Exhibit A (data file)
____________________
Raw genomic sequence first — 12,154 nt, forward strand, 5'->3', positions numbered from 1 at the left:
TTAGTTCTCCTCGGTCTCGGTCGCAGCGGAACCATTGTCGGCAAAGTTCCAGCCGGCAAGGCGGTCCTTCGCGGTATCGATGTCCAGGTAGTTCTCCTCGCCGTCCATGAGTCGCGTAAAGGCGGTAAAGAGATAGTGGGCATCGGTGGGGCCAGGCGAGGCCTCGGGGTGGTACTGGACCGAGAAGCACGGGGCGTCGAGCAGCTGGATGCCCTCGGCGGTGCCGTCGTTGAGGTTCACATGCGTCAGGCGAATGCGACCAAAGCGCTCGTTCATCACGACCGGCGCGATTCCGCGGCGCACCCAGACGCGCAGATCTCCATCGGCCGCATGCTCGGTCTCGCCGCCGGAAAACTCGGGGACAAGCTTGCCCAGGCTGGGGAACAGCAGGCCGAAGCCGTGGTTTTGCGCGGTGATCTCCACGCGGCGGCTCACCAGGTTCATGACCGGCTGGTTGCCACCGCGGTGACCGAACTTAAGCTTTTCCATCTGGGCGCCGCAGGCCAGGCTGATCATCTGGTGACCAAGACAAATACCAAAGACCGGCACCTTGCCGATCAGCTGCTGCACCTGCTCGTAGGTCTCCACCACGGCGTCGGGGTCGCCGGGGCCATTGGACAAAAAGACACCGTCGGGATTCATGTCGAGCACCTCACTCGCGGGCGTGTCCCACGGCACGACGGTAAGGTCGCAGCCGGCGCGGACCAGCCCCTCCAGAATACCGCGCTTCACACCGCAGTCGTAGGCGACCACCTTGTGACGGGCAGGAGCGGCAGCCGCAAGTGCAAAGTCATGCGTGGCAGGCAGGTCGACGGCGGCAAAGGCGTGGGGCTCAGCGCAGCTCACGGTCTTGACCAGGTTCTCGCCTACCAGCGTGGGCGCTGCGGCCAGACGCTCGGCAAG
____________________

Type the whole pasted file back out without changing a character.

Raw genomic sequence first — 12,154 nt, forward strand, 5'->3', positions numbered from 1 at the left:
TTAGTTCTCCTCGGTCTCGGTCGCAGCGGAACCATTGTCGGCAAAGTTCCAGCCGGCAAGGCGGTCCTTCGCGGTATCGATGTCCAGGTAGTTCTCCTCGCCGTCCATGAGTCGCGTAAAGGCGGTAAAGAGATAGTGGGCATCGGTGGGGCCAGGCGAGGCCTCGGGGTGGTACTGGACCGAGAAGCACGGGGCGTCGAGCAGCTGGATGCCCTCGGCGGTGCCGTCGTTGAGGTTCACATGCGTCAGGCGAATGCGACCAAAGCGCTCGTTCATCACGACCGGCGCGATTCCGCGGCGCACCCAGACGCGCAGATCTCCATCGGCCGCATGCTCGGTCTCGCCGCCGGAAAACTCGGGGACAAGCTTGCCCAGGCTGGGGAACAGCAGGCCGAAGCCGTGGTTTTGCGCGGTGATCTCCACGCGGCGGCTCACCAGGTTCATGACCGGCTGGTTGCCACCGCGGTGACCGAACTTAAGCTTTTCCATCTGGGCGCCGCAGGCCAGGCTGATCATCTGGTGACCAAGACAAATACCAAAGACCGGCACCTTGCCGATCAGCTGCTGCACCTGCTCGTAGGTCTCCACCACGGCGTCGGGGTCGCCGGGGCCATTGGACAAAAAGACACCGTCGGGATTCATGTCGAGCACCTCACTCGCGGGCGTGTCCCACGGCACGACGGTAAGGTCGCAGCCGGCGCGGACCAGCCCCTCCAGAATACCGCGCTTCACACCGCAGTCGTAGGCGACCACCTTGTGACGGGCAGGAGCGGCAGCCGCAAGTGCAAAGTCATGCGTGGCAGGCAGGTCGACGGCGGCAAAGGCGTGGGGCTCAGCGCAGCTCACGGTCTTGACCAGGTTCTCGCCTACCAGCGTGGGCGCTGCGGCCAGACGCTCGGCAAG